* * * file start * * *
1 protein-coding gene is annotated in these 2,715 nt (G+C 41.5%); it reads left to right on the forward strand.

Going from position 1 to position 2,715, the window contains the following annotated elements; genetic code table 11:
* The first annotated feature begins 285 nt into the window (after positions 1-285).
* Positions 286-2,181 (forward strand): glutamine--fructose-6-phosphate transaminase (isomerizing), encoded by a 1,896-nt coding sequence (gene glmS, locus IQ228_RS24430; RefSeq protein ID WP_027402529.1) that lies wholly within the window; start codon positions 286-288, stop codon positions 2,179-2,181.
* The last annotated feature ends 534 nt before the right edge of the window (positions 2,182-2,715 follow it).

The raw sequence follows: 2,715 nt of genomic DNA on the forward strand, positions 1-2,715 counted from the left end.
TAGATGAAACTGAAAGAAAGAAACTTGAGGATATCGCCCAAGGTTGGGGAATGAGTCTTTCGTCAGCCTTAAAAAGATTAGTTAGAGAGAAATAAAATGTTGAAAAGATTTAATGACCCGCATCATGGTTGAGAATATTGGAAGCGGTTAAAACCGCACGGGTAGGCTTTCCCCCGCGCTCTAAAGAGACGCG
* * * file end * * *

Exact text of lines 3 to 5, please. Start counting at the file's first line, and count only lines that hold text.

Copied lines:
* The first annotated feature begins 285 nt into the window (after positions 1-285).
* Positions 286-2,181 (forward strand): glutamine--fructose-6-phosphate transaminase (isomerizing), encoded by a 1,896-nt coding sequence (gene glmS, locus IQ228_RS24430; RefSeq protein ID WP_027402529.1) that lies wholly within the window; start codon positions 286-288, stop codon positions 2,179-2,181.
* The last annotated feature ends 534 nt before the right edge of the window (positions 2,182-2,715 follow it).